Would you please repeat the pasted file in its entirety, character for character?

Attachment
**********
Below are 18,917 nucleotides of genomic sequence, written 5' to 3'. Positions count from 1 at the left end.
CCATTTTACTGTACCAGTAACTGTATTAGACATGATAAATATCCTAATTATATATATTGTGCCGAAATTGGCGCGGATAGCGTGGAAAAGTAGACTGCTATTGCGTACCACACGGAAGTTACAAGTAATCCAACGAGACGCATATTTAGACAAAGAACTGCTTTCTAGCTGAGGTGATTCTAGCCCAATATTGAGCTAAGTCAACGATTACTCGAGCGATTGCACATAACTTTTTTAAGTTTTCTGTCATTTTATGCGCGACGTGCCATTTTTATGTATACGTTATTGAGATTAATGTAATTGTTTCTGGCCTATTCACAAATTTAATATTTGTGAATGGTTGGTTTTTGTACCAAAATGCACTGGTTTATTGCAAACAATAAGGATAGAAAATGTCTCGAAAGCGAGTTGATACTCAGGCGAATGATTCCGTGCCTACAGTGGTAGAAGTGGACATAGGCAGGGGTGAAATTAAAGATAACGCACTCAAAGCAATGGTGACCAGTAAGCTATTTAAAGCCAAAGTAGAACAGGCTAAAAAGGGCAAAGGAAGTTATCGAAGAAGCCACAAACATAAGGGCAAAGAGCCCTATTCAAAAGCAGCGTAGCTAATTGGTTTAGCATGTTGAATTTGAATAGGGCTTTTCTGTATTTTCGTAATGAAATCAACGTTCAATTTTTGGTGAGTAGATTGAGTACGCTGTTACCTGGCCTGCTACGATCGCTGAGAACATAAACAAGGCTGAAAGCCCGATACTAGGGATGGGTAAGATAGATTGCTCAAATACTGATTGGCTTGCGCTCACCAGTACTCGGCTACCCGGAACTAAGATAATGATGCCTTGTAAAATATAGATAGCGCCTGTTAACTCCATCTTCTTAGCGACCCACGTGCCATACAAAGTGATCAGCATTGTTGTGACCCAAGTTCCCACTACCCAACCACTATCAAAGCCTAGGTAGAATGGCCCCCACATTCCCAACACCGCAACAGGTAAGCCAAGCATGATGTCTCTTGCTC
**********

Below are 18,917 nucleotides of genomic sequence, written 5' to 3'. Positions count from 1 at the left end.
CCATTTTACTGTACCAGTAACTGTATTAGACATGATAAATATCCTAATTATATATATTGTGCCGAAATTGGCGCGGATAGCGTGGAAAAGTAGACTGCTATTGCGTACCACACGGAAGTTACAAGTAATCCAACGAGACGCATATTTAGACAAAGAACTGCTTTCTAGCTGAGGTGATTCTAGCCCAATATTGAGCTAAGTCAACGATTACTCGAGCGATTGCACATAACTTTTTTAAGTTTTCTGTCATTTTATGCGCGACGTGCCATTTTTATGTATACGTTATTGAGATTAATGTAATTGTTTCTGGCCTATTCACAAATTTAATATTTGTGAATGGTTGGTTTTTGTACCAAAATGCACTGGTTTATTGCAAACAATAAGGATAGAAAATGTCTCGAAAGCGAGTTGATACTCAGGCGAATGATTCCGTGCCTACAGTGGTAGAAGTGGACATAGGCAGGGGTGAAATTAAAGATAACGCACTCAAAGCAATGGTGACCAGTAAGCTATTTAAAGCCAAAGTAGAACAGGCTAAAAAGGGCAAAGGAAGTTATCGAAGAAGCCACAAACATAAGGGCAAAGAGCCCTATTCAAAAGCAGCGTAGCTAATTGGTTTAGCATGTTGAATTTGAATAGGGCTTTTCTGTATTTTCGTAATGAAATCAACGTTCAATTTTTGGTGAGTAGATTGAGTACGCTGTTACCTGGCCTGCTACGATCGCTGAGAACATAAACAAGGCTGAAAGCCCGATACTAGGGATGGGTAAGATAGATTGCTCAAATACTGATTGGCTTGCGCTCACCAGTACTCGGCTACCCGGAACTAAGATAATGATGCCTTGTAAAATATAGATAGCGCCTGTTAACTCCATCTTCTTAGCGACCCACGTGCCATACAAAGTGATCAGCATTGTTGTGACCCAAGTTCCCACTACCCAACCACTATCAAAGCCTAGGTAGAATGGCCCCCACATTCCCAACACCGCAACAGGTAAGCCAAGCATGATGTCTCTTGCTC